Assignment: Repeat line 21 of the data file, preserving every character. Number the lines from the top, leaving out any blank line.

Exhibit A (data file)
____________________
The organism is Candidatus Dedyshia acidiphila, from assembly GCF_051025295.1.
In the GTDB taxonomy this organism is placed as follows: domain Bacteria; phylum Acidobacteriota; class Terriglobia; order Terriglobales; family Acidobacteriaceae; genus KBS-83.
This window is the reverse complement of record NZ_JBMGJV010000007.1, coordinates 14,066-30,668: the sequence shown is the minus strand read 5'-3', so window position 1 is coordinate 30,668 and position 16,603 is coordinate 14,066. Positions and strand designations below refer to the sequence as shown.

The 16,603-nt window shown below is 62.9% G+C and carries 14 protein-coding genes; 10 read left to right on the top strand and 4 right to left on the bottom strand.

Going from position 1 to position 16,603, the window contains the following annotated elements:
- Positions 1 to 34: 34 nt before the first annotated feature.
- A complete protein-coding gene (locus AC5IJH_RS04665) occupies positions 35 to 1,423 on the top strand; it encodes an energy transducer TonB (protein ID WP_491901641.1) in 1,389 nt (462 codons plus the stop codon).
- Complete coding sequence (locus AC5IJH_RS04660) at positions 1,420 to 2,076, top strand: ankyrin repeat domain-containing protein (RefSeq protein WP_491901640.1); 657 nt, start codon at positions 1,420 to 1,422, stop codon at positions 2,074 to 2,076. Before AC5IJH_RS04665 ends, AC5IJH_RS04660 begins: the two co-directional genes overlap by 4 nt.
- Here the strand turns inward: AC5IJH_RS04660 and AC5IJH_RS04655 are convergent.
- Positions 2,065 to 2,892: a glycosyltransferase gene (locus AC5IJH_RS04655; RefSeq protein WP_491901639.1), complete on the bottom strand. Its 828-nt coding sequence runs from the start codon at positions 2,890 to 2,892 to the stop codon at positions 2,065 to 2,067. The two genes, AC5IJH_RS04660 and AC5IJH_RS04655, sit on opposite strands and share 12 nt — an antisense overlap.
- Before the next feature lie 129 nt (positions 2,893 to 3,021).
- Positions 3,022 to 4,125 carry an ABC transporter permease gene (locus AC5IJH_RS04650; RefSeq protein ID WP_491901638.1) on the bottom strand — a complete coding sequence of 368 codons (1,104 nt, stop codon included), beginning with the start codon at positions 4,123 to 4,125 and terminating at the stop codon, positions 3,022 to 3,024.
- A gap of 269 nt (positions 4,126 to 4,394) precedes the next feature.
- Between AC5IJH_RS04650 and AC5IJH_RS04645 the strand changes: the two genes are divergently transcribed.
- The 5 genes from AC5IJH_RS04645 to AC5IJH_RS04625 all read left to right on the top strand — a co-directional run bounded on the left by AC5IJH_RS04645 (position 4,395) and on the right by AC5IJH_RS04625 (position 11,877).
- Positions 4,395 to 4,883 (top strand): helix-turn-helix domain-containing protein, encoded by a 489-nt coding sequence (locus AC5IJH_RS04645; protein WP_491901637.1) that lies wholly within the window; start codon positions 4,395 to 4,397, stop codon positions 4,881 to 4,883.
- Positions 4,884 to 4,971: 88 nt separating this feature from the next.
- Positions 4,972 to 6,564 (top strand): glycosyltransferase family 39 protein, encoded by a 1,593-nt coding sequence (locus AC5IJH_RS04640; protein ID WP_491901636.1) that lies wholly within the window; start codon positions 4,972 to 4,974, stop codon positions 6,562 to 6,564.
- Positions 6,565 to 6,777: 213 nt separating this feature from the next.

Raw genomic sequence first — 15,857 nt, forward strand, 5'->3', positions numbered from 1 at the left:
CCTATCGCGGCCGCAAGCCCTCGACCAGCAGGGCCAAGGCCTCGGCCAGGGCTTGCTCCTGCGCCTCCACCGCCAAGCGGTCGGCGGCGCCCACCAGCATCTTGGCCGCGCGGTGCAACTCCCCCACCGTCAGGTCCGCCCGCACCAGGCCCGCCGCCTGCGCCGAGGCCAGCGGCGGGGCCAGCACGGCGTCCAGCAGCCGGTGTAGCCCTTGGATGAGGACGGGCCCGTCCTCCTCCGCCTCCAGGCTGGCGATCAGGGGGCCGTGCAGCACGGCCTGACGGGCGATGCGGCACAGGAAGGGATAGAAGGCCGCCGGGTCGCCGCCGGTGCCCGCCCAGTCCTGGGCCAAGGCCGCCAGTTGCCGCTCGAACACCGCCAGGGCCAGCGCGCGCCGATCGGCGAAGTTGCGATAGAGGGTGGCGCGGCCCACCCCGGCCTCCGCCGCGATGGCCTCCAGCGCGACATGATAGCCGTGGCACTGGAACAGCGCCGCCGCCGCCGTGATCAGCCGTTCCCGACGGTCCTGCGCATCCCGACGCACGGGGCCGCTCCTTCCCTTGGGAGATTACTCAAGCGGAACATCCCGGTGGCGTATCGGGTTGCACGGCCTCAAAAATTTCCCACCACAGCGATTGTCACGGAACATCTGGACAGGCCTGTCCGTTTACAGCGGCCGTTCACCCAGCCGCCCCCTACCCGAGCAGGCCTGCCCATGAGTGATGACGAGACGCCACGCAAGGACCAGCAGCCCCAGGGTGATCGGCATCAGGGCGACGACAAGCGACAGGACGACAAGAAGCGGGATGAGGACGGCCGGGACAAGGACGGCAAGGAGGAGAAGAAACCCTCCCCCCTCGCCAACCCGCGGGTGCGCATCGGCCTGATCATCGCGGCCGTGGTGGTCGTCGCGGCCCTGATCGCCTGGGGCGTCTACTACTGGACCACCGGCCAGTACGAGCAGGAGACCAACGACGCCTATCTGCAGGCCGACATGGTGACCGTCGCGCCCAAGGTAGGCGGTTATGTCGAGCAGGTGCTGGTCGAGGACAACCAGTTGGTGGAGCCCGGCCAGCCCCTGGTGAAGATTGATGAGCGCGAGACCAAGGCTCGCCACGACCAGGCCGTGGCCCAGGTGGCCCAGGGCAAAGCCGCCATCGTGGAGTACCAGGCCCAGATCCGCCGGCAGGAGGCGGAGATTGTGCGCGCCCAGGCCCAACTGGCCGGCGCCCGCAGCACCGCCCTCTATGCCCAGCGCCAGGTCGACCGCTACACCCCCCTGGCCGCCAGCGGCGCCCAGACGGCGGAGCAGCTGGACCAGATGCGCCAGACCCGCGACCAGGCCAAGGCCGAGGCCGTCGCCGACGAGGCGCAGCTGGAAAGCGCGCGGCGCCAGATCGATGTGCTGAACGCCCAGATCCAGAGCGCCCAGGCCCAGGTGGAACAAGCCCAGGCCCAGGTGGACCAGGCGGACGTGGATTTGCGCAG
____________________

CCTATCGCGGCCGCAAGCCCTCGACCAGCAGGGCCAAGGCCTCGGCCAGGGCTTGCTCCTGCGCCTCCACCGCCAAGCGGTCGGCGGCGCCCACCAGCATCTTGGCCGCGCGGTGCAACTCCCCCACCGTCAGGTCCGCCCGCACCAGGCCCGCCGCCTGCGCCGAGGCCAGCGGCGGGGCCAGCACGGCGTCCAGCAGCCGGTGTAGCCCTTGGATGAGGACGGGCCCGTCCTCCTCCGCCTCCAGGCTGGCGATCAGGGGGCCGTGCAGCACGGCCTGACGGGCGATGCGGCACAGGAAGGGATAGAAGGCCGCCGGGTCGCCGCCGGTGCCCGCCCAGTCCTGGGCCAAGGCCGCCAGTTGCCGCTCGAACACCGCCAGGGCCAGCGCGCGCCGATCGGCGAAGTTGCGATAGAGGGTGGCGCGGCCCACCCCGGCCTCCGCCGCGATGGCCTCCAGCGCGACATGATAGCCGTGGCACTGGAACAGCGCCGCCGCCGCCGTGATCAGCCGTTCCCGACGGTCCTGCGCATCCCGACGCACGGGGCCGCTCCTTCCCTTGGGAGATTACTCAAGCGGAACATCCCGGTGGCGTATCGGGTTGCACGGCCTCAAAAATTTCCCACCACAGCGATTGTCACGGAACATCTGGACAGGCCTGTCCGTTTACAGCGGCCGTTCACCCAGCCGCCCCCTACCCGAGCAGGCCTGCCCATGAGTGATGACGAGACGCCACGCAAGGACCAGCAGCCCCAGGGTGATCGGCATCAGGGCGACGACAAGCGACAGGACGACAAGAAGCGGGATGAGGACGGCCGGGACAAGGACGGCAAGGAGGAGAAGAAACCCTCCCCCCTCGCCAACCCGCGGGTGCGCATCGGCCTGATCATCGCGGCCGTGGTGGTCGTCGCGGCCCTGATCGCCTGGGGCGTCTACTACTGGACCACCGGCCAGTACGAGCAGGAGACCAACGACGCCTATCTGCAGGCCGACATGGTGACCGTCGCGCCCAAGGTAGGCGGTTATGTCGAGCAGGTGCTGGTCGAGGACAACCAGTTGGTGGAGCCCGGCCAGCCCCTGGTGAAGATTGATGAGCGCGAGACCAAGGCTCGCCACGACCAGGCCGTGGCCCAGGTGGCCCAGGGCAAAGCCGCCATCGTGGAGTACCAGGCCCAGATCCGCCGGCAGGAGGCGGAGATTGTGCGCGCCCAGGCCCAACTGGCCGGCGCCCGCAGCACCGCCCTCTATGCCCAGCGCCAGGTCGACCGCTACACCCCCCTGGCCGCCAGCGGCGCCCAGACGGCGGAGCAGCTGGACCAGATGCGCCAGACCCGCGACCAGGCCAAGGCCGAGGCCGTCGCCGACGAGGCGCAGCTGGAAAGCGCGCGGCGCCAGATCGATGTGCTGAACGCCCAGATCCAGAGCGCCCAGGCCCAGGTGGAACAAGCCCAGGCCCAGGTGGACCAGGCGGACGTGGATTTGCGCAG